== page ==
An Illinois Appellate Court has further limited the public records that a public body can withhold from disclosure under Section 7(1)(n) of the Freedom of Information Act, which exempts “records relating to a public body’s adjudication of employee grievances and disciplinary cases.” The court held in Peoria Journal Star v. City of Peoria that an internal disciplinary report that was created before any adjudication took place and existed independent of any adjudication was merely an investigatory report, not an adjudicative one. That the report later led to disciplinary action did not make it exempt under Section 7(1)(n).

The Peoria Journal Star case involved a FOIA request to the City of Peoria from a local newspaper seeking all special reports written by a particular sergeant, including any documents detailing the on-the-clock activities of the Target Offender Unit. The City turned over one report, but withheld another under section (7)(1)(n). The withheld record was a report of an employee grievance which served as the factual basis that initiated internal disciplinary cases against two officers of the Peoria Police Department. According to the police department, formal disciplinary adjudications were conducted “based on the report.”

The plaintiffs appealed the denial to the Attorney General, which held that the record in question was not exempt under Section 7(1)(n). A trial court agreed, holding that the City failed to meet its burden of proving the report was exempt under Section 7(1)(n).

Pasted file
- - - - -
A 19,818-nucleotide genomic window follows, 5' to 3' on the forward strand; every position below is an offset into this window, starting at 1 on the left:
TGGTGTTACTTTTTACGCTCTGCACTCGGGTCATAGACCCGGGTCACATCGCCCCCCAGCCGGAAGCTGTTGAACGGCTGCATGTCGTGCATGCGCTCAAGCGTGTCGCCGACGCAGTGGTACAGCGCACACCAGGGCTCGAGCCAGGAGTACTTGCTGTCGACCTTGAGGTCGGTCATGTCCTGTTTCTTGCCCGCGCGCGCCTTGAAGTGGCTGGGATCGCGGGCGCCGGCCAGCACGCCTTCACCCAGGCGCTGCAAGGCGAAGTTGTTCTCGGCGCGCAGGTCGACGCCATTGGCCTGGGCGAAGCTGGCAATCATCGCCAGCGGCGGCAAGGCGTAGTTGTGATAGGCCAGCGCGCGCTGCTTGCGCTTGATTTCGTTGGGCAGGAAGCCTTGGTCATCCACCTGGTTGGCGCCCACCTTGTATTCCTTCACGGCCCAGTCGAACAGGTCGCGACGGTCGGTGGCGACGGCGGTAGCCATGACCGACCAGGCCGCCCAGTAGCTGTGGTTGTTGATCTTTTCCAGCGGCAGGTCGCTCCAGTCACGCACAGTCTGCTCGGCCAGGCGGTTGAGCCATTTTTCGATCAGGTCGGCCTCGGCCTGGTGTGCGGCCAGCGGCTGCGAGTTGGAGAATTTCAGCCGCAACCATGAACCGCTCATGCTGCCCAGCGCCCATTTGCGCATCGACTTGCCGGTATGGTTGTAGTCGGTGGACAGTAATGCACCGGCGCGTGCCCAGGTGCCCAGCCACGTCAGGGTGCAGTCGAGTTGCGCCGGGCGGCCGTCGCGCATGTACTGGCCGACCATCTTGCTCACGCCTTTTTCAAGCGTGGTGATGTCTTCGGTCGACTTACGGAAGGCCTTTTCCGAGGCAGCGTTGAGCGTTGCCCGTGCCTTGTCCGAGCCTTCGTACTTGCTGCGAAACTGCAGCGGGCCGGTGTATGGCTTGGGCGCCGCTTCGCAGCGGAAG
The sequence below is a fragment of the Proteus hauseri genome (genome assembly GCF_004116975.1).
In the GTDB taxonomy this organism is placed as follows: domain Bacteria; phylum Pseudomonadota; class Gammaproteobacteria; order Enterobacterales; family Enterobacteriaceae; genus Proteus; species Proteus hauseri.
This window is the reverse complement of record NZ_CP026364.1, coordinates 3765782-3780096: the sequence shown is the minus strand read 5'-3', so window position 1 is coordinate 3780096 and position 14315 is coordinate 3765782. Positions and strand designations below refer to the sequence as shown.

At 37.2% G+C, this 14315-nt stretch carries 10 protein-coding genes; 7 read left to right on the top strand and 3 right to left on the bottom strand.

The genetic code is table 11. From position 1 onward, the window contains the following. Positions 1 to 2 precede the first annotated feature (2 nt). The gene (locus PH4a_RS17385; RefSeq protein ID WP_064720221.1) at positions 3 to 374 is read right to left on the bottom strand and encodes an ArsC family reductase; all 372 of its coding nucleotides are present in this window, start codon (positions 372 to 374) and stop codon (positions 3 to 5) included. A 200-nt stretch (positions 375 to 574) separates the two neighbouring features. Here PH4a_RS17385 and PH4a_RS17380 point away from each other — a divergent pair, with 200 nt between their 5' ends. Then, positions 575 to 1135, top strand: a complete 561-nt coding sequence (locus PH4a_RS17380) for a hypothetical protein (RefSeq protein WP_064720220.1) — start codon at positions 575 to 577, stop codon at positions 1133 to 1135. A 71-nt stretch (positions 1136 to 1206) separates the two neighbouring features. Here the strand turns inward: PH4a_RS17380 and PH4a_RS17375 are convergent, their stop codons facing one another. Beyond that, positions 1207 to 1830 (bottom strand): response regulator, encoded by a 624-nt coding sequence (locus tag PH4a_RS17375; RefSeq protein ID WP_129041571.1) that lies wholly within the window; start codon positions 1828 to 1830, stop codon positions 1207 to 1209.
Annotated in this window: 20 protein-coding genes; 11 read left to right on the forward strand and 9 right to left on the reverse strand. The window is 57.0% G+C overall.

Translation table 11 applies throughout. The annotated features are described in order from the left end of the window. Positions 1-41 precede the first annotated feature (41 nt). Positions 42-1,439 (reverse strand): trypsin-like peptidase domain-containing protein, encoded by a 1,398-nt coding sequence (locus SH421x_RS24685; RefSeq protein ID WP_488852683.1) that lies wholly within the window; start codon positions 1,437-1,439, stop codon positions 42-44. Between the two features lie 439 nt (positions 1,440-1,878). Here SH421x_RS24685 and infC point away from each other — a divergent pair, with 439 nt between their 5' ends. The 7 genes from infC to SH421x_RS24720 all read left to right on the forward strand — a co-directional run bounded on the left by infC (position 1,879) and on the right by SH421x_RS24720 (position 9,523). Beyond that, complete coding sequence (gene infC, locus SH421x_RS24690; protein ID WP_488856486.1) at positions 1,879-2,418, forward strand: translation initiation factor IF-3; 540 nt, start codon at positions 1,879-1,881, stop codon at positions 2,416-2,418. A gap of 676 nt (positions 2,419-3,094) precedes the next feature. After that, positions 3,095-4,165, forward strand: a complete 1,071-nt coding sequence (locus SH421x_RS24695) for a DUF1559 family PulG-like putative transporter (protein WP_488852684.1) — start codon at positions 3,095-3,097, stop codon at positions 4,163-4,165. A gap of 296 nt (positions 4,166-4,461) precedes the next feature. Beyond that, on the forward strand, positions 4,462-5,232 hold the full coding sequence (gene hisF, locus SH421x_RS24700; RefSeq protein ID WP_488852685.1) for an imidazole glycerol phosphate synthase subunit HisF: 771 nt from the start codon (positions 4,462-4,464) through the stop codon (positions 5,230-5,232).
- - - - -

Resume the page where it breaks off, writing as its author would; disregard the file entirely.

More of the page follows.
The Appellate Court affirmed. The court relied on a 2014 case, Kalven v. City of Chicago, in which another district of the Appellate Court held that Chicago Police Department Complaint Register (“CR”) files were not exempt under Section 7(1)(n). The records there were part of an investigatory process, but were separate and distinct from a disciplinary adjudication.

The Peoria Journal Star court took the Kalven decision one step further. Unlike the records in Kalven,the report unquestionably led to a disciplinary proceeding. Moreover, the adjudicatory proceedings, once commenced, were “based on” the report. Nonetheless, the report was created well before any adjudication took place and existed independent of any adjudication. Accordingly, the court found that the public body could not withhold the report under Section 7(1)(n).

Peoria Journal Star does not foreclose reliance on other exemptions, such as the predecisional exemption in Section 7(1)(f) of the FOIA or the exception for attorney client privileged records or work product in Section 7(1)(m). Public bodies thus may wish to consider other FOIA exemptions when preparing disciplinary reports. The court’s decision also would not allow a public body to release any records in violation of law, such as disciplinary reports that are more than four years old, which may not be released to third parties under the Illinois Personal Records Review Act. Nonetheless, Peoria Journal Star establishes thatunless another exemption is applicable, public bodies should be prepared to release disciplinary reports under the FOIA.